Released in Italy as The Sexorcist obviously to cash in on the success of William Friedkin's eternal horror classic of similar name, and released theatrically in North America as The Tormented, this film enjoyed a brief eighties video release under the strange re-titling of The Eerie Midnight Horror Show (an obvious swipe at The Rocky Horror Picture Show, with which this film has absolutely nothing in common – they even slapped a big pair of red lips on the box art!).
Stella Carnacina plays Denila, a pretty young women employed as some sort of art restoration expert. When she comes into possession (pun intended) of a 15th century crucifix that was salvaged from a Catholic church, she brings it back to her studio in hopes of fixing it up. Sadly for her, the statue comes to life as Ivan Rassimov (Jungle Holocaust, Eaten Alive) and rapes her. She wakes up from it, thinking it was all a dream, and then further hallucinates that she is in Hell and we see a coven of naked women, possibly witches, chanting as Rassimov's character gets off of his cross and in turn crucifies Denila.
She again wakes up, this time showing evidence of Stigmata, and beings to frantically masturbate and then begins an attempt at seducing her father! Her family requests the help of the local experts and it's basically agreed upon that she is possessed and needs an exorcism, so she's whisked off to a local convent where a priest named Xeno (played by Luigi Pistilli of The Nude Princess and Twitch Of The Death Nerve) attempts to cleanse her of the foul demon that possesses her body and soul. Much vomiting and flagellation ensues.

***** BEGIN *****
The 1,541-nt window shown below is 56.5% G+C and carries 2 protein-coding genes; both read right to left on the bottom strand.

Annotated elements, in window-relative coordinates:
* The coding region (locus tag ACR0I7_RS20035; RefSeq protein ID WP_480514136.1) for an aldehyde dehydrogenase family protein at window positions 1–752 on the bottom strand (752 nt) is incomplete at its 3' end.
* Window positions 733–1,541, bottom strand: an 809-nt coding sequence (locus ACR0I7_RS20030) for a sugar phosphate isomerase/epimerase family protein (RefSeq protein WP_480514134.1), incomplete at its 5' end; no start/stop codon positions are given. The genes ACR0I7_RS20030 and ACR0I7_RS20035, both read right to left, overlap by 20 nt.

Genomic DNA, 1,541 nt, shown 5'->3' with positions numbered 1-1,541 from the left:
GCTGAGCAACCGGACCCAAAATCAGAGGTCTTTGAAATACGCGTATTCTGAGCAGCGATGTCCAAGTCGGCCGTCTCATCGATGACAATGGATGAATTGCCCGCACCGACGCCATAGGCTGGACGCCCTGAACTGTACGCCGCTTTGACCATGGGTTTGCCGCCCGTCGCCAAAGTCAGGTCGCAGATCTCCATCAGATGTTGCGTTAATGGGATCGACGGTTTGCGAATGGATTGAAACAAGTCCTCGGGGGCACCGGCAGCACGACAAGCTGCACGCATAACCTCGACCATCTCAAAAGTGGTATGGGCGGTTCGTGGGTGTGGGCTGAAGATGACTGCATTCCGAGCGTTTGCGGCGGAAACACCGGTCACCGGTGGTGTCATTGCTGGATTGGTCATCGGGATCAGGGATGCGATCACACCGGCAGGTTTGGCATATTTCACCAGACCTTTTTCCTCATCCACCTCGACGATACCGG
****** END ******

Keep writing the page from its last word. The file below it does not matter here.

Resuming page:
The appearance of some Eurocult regulars and a high sleaze quotient make the movie watchable, but hardly a classic. There are a few stand out moments of gore and plenty of flesh on display, but the story meanders along and doesn't really have much to offer other than a plot that borrows very liberally from The Exorcist. Rassimov is as enjoyable and reliable as ever, playing the demon well and very much looking the part, and Pistilli isn't too bad as Father Xeno, so in that regard, some of the performances aren't bad, but the dubbing and audio synch problems (see below) do take away from it.
While the opening scene of the film is presented letterboxed, once we get past this, it's fullframe (and pan and scan) all the way. The DVD looks like it was sourced from an old VHS tape, and the video generated credits look to be a tell tale sign that this assumption is correct. Colors are flat and dull, grain and print damage are evident for the duration, and every looks just a little bit too fuzzy. Compression artifacts are common throughout and the image is, overall, very undefined looking and quite poor.
Presented in a dubbed English Dolby Digital Mono track, the audio sadly doesn't fare much better than the video. Background hiss is a constant distraction and there are a few moments where the audio just cuts out altogether for a few brief snippets. To make matters worse, it doesn't even look like the audio is even in synch, and evidence such as one character hanging up the phone before she finishes speaking proves this.
The disc has a static menu over which unrelated music plays at a much louder volume than the film itself. The only extra is scene selection.
Eurosleaze aficionados are sure to enjoy the more exploitative elements of the film, and on that level, it is entertaining with some stand out moments of weirdness, but the presentation on this DVD does make the movie more difficult to enjoy than it really should be.
Ian lives in NYC with his wife where he writes for DVD Talk, runs Rock! Shock! Pop!. He likes NYC a lot, even if it is expensive and loud.